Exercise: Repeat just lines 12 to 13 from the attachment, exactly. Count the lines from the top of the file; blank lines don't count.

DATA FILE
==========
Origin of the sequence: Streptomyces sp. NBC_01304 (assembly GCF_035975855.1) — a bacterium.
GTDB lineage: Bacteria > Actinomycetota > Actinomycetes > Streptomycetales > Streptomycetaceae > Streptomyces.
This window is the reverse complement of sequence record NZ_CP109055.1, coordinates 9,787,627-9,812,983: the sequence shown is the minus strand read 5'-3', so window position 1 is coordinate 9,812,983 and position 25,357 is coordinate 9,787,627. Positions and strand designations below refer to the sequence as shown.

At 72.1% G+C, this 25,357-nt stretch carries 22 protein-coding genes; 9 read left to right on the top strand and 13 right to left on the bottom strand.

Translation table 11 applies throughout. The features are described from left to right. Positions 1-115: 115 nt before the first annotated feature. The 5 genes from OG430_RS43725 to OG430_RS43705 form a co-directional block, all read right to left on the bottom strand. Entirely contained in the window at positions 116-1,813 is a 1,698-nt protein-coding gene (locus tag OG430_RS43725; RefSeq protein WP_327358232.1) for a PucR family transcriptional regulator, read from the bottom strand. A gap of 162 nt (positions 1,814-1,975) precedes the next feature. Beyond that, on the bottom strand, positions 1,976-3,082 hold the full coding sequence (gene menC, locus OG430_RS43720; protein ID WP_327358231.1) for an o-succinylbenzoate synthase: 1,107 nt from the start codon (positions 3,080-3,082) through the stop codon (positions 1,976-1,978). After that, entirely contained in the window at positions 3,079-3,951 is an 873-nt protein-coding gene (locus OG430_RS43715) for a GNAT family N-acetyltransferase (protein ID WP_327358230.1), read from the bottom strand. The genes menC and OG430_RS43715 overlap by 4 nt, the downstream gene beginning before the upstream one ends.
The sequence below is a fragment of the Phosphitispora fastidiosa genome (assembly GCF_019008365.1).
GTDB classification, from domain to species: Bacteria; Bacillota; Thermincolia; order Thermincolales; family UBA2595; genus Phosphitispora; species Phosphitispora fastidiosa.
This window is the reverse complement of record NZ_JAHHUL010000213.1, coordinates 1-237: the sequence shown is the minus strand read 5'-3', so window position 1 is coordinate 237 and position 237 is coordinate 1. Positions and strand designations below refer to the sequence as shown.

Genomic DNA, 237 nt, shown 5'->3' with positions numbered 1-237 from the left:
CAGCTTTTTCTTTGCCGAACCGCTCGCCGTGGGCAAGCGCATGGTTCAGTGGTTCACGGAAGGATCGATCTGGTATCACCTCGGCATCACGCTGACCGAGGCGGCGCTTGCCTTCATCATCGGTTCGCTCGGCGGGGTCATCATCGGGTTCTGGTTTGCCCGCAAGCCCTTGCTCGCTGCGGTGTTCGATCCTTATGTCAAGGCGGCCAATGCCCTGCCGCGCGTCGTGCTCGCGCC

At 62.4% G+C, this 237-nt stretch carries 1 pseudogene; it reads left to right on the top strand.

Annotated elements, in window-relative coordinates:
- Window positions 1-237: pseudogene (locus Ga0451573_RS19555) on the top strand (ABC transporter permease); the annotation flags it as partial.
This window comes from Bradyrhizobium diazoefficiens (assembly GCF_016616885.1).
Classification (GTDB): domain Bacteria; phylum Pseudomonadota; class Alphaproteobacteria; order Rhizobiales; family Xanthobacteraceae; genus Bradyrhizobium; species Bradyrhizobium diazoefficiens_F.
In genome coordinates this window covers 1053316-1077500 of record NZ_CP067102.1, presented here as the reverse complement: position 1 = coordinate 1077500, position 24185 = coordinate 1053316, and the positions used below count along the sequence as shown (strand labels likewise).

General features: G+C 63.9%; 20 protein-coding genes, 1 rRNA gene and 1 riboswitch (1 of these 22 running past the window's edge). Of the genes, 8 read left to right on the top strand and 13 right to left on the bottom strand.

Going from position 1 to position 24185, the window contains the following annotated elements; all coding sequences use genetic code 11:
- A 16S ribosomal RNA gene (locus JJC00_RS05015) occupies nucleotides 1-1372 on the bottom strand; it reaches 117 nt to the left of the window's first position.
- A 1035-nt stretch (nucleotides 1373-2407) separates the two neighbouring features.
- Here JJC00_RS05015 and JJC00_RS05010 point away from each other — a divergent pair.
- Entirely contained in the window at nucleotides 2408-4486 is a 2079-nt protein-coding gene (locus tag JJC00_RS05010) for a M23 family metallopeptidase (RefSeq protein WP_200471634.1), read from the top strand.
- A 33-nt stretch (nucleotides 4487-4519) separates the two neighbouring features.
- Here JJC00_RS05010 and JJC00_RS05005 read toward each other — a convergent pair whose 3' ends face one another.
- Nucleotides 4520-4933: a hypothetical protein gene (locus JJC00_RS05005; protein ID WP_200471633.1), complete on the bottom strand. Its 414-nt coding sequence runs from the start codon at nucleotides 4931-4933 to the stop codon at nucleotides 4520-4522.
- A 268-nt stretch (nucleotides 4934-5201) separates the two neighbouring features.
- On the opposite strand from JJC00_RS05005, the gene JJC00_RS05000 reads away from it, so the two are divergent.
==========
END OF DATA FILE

Annotated elements, in window-relative coordinates:
- Window positions 1-237: pseudogene (locus Ga0451573_RS19555) on the top strand (ABC transporter permease); the annotation flags it as partial.